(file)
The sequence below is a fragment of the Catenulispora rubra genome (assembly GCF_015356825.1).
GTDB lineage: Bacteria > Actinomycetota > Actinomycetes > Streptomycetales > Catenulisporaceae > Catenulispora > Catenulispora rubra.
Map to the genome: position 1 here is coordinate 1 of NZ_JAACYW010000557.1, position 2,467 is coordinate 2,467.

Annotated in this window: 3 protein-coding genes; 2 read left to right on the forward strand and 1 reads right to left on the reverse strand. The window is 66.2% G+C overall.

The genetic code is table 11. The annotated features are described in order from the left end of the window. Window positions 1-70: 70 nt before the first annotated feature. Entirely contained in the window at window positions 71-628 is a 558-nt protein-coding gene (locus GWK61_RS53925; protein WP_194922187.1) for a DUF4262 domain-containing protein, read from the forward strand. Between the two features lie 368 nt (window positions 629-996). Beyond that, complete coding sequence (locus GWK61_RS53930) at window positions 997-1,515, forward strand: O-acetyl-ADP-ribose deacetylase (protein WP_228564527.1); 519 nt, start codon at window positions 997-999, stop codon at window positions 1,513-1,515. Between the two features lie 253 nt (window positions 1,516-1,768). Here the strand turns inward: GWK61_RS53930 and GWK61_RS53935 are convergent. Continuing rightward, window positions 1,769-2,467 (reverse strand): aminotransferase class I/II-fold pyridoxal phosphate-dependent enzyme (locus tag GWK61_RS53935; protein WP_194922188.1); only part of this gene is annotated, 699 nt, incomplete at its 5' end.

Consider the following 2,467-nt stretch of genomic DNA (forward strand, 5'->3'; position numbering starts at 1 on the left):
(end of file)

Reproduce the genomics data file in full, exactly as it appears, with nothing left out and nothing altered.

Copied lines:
The sequence below is a fragment of the Catenulispora rubra genome (assembly GCF_015356825.1).
GTDB lineage: Bacteria > Actinomycetota > Actinomycetes > Streptomycetales > Catenulisporaceae > Catenulispora > Catenulispora rubra.
Map to the genome: position 1 here is coordinate 1 of NZ_JAACYW010000557.1, position 2,467 is coordinate 2,467.

Annotated in this window: 3 protein-coding genes; 2 read left to right on the forward strand and 1 reads right to left on the reverse strand. The window is 66.2% G+C overall.

The genetic code is table 11. The annotated features are described in order from the left end of the window. Window positions 1-70: 70 nt before the first annotated feature. Entirely contained in the window at window positions 71-628 is a 558-nt protein-coding gene (locus GWK61_RS53925; protein WP_194922187.1) for a DUF4262 domain-containing protein, read from the forward strand. Between the two features lie 368 nt (window positions 629-996). Beyond that, complete coding sequence (locus GWK61_RS53930) at window positions 997-1,515, forward strand: O-acetyl-ADP-ribose deacetylase (protein WP_228564527.1); 519 nt, start codon at window positions 997-999, stop codon at window positions 1,513-1,515. Between the two features lie 253 nt (window positions 1,516-1,768). Here the strand turns inward: GWK61_RS53930 and GWK61_RS53935 are convergent. Continuing rightward, window positions 1,769-2,467 (reverse strand): aminotransferase class I/II-fold pyridoxal phosphate-dependent enzyme (locus tag GWK61_RS53935; protein WP_194922188.1); only part of this gene is annotated, 699 nt, incomplete at its 5' end.

Consider the following 2,467-nt stretch of genomic DNA (forward strand, 5'->3'; position numbering starts at 1 on the left):